I'll start with the traditional greenfield:
“In this environment of high fiscal constraint, it will be much harder to obtain government support for greenfield development at a time when we have such an extraordinary debt burden to maintain and support that which is already in place,” he said, pointing out the region continues to face long-term population decline.DEMAND FOR URBAN SUBURBIAYet, Sabitino sees a development opportunity that will meet the preferences of a market seeking a new suburban ideal.“It’s clear that this is a desired alternative to Downtown Pittsburgh,” he said.Dan Adamski, a resident of Cecil Township and regional director for the Pittsburgh office of Jones Lang LaSalle, who has represented many companies involved in exploring the Marcellus Shale for natural gas, sees immediate overflow demand from companies that can’t find space in a Southpointe development more than 95 percent occupied. Several Marcellus Shale exploration and development companies already have moved into Southpointes I and II, tapping out the amount of available space in those locations.Cool Valley already is being described as “Southpointe III” for the way it will complement its predecessors, Adamski said.
Real estate developers south of Pittsburgh are bullish on the Marcellus Play. That reminds me of Mike Madison's crystal ball reading about the region's suburbs:
True, Paz. Peters Township (residential) has grown substantially; the retail area around the Meadows is thick with stores and hotels (and a casino!); Southpointe looks bright (but is emptier than it appears from the highway); parts of Washington PA itself have come back nicely.But I'm skeptical that it adds up to much. Here's why: For a long time, there was a Charles Schwab office on Route 19 in Peters/McMurray. Several years ago, that Schwab office was relocated to Southpointe. Following the money, you might say. Then Schwab closed that office and consolidated its operations in Downtown Pittsburgh. Similarly, Fidelity has its one and only Pittsburgh-area "Investor Center" in Wexford. I'm applying what you might call a Willie Sutton approach to demographics: I'm going where the money is. Pittsburgh's money is flowing north.
What a difference a few months makes. I wouldn't say the recent news about Southpointe III is a loss for points north of Pittsburgh. Growth at both poles now seems not only possible, but likely. Where does that leave the donut hole in the middle?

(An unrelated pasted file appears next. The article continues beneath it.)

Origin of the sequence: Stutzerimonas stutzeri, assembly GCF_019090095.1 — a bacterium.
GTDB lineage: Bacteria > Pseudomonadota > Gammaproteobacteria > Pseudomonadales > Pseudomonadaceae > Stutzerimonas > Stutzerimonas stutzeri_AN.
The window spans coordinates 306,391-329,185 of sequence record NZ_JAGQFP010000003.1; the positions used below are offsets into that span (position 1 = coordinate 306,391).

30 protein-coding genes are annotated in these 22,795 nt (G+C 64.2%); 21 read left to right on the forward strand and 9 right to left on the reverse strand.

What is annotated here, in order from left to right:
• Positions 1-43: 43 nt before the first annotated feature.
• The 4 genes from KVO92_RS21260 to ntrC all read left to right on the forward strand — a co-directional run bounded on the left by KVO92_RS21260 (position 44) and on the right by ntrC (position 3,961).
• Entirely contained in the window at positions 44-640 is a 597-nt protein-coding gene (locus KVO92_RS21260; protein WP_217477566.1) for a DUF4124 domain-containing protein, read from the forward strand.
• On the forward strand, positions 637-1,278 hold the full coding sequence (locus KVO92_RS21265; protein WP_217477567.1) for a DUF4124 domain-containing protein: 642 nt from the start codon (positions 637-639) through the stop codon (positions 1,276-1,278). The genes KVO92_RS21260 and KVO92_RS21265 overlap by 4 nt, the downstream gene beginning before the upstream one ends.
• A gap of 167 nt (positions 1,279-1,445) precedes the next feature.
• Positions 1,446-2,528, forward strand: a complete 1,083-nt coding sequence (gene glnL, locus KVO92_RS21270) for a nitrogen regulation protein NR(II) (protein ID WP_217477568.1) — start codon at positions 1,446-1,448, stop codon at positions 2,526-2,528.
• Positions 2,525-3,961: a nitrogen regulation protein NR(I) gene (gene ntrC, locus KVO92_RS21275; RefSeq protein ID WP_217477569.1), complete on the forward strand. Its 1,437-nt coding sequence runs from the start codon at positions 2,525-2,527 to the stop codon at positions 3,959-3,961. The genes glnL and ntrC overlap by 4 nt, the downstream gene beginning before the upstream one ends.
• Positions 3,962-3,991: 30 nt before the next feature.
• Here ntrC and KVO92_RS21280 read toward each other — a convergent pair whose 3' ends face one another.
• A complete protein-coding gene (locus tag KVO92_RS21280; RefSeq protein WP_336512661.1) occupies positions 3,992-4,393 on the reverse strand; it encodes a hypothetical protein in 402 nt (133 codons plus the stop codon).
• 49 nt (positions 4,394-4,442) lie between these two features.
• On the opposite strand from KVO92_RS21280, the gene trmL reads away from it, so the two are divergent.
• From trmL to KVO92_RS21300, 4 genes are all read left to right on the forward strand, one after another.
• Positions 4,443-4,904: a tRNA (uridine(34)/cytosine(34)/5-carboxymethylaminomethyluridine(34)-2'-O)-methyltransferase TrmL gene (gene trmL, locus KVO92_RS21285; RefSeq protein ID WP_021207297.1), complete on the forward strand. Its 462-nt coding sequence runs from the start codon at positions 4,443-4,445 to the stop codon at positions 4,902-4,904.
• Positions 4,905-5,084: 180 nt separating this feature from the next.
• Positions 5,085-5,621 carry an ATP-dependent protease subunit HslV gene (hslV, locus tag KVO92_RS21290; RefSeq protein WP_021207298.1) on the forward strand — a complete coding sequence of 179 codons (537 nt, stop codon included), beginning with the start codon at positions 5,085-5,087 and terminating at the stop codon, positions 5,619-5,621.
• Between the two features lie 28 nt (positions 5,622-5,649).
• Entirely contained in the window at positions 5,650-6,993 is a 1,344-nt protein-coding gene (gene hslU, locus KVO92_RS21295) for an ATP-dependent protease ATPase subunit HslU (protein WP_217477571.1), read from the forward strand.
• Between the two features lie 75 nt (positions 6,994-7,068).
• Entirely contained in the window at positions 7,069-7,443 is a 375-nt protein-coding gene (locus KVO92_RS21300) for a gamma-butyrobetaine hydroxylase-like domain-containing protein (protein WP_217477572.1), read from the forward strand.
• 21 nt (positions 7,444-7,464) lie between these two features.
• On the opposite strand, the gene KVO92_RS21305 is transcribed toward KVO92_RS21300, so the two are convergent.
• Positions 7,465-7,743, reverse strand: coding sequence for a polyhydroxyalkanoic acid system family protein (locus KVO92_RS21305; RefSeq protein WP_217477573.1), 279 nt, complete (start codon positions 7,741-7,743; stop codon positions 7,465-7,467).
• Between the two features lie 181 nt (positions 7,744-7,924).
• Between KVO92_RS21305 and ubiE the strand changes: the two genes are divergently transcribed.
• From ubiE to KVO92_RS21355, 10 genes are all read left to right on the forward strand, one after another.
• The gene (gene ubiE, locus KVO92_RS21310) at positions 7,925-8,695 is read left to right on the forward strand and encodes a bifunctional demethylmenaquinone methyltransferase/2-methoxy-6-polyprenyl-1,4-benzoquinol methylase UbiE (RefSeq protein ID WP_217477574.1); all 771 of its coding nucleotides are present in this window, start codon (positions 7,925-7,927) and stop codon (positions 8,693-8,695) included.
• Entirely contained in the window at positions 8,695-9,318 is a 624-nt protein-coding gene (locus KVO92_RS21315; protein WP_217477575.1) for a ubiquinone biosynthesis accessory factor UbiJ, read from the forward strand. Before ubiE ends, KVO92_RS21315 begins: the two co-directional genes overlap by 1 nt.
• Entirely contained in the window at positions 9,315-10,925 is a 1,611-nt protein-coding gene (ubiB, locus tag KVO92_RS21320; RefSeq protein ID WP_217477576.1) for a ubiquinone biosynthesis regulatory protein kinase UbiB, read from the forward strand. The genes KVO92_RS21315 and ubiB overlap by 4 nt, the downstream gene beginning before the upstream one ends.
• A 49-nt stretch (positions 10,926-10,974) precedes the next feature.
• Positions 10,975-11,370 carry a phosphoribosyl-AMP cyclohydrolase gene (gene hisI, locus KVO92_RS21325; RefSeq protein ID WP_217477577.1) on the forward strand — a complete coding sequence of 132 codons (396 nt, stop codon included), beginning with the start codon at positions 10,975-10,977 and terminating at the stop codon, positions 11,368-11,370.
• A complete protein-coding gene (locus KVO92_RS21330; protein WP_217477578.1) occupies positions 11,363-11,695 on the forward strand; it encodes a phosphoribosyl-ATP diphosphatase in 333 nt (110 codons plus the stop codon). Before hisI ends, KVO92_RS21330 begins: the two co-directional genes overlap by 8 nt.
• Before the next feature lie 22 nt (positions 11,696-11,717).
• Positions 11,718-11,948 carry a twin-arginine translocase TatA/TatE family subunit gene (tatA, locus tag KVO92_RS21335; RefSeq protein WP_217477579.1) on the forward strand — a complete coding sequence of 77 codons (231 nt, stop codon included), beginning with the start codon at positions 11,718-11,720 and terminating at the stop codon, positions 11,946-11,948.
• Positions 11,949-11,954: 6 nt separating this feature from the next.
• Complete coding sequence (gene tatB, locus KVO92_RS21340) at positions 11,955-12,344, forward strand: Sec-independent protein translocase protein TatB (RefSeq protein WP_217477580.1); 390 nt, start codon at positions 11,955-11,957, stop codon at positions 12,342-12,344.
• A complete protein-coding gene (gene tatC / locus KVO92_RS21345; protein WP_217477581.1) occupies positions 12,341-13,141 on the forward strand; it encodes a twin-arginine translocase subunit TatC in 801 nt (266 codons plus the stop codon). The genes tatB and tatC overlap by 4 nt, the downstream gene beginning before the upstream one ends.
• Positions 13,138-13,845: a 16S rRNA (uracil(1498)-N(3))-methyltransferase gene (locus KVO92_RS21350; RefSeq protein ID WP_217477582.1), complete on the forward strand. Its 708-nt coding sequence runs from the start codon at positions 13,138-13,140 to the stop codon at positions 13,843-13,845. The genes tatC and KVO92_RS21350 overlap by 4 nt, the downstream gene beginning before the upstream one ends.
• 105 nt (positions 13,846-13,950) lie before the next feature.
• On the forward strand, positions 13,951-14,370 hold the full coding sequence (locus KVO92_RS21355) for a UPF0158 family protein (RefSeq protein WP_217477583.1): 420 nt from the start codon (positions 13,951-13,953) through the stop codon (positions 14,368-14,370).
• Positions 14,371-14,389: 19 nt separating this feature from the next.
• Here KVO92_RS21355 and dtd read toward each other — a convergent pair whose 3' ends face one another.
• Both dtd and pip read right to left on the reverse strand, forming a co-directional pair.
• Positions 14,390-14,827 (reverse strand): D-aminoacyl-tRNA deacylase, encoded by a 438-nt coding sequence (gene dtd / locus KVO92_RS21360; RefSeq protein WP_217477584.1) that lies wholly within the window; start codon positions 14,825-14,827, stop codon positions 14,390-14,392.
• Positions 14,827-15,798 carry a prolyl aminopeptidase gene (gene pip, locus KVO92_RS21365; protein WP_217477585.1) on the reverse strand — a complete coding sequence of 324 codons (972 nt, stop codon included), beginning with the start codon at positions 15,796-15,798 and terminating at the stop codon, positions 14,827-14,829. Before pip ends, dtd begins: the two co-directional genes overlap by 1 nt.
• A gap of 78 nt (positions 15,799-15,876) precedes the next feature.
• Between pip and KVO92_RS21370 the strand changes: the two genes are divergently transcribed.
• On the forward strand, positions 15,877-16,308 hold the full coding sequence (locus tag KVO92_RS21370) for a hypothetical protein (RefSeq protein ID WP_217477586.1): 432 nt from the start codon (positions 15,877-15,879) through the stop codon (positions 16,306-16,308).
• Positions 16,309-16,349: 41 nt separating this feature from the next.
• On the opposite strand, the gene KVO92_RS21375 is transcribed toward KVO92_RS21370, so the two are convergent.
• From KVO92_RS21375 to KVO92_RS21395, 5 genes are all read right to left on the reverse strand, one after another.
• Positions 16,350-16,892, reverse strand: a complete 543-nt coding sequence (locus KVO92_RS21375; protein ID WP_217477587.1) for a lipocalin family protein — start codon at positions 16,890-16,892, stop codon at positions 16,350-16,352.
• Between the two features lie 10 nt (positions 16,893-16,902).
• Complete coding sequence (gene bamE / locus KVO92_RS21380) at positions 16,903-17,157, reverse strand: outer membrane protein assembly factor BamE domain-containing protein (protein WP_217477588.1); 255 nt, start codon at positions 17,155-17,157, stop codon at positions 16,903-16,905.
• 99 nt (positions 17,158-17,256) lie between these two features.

#1 on the list is the borough of Braddock. I've visited Braddock many times, and it reminds me of Harlem about 20 years ago. So much potential, yet so much destruction. The demolition companies can't knock the vacant and abandoned homes down fast enough. The population has shrunk from 20,000 in the mid-1970s to just over 2000 residents today. The building stock is largely vacant and uninhabitable, beyond repair and should be removed. A deconstruction project is due, rather than demolition. The resources- brick, stone, wood- are irreplaceable. But why would anyone care about the neighborhoods of it most vulnerable citizens? Why would anyone care about a hydraulic arm smashing into the side of the house next to yours? Well, I do. I see the beauty of Braddock, what once was, and what is yet to be. Yes, call me sentimental, but I feel for the structures being destroyed. I know they have generations of stories to tell. Every brick placed knows a song, an intimate moment, a whispered prayer....
Braddock is emblematic of the region's other kind of greenfield. But we don't know what the economic catalyst (like shale gas) would be. Furthermore, the greenfield preparation (i.e. demolition and bulldozing) is still a work in progress. One concern is that the energy boom to the north (nuclear) and south will retard core redevelopment. There would still seem to be a zero-sum game between suburban and urban.
Continuing the energy sector theme, the urban frontier might be the right geography for clean tech and alternative fuels. Again, Braddock:
Fossil Free Fuel's Colin Huwyler and Dave Rosenstraus are transitioning their business into two, possibly three business entities: a regional biofuel machine shop, a fuel distribution center and fueling stations. ...... "It's interesting to see the evolution of the city from the mill and the industrial era," Huwyler explains. "The skill sets we're looking for are abundant in the region: welders, machinists, fabricators. Pittsburgh is a really exciting place to be.
In terms of the region's diverse energy portfolio, focusing innovation in the core makes sense. Each part of Greater Pittsburgh has a role to play, decreasing the competition between communities. Urban pioneers are well-suited to explore new energy ideas and sustainability paradigms. The industrial brownfields are ready to be sites for clean tech manufacturing. Even the research and development for the more conventional energy sources could be done in the city.
We shouldn't lament that Westinghouse didn't move from Monroeville to a location within the City of Pittsburgh. There exist other pieces of the economic puzzle that could be placed in the core, the greenfields of Braddock.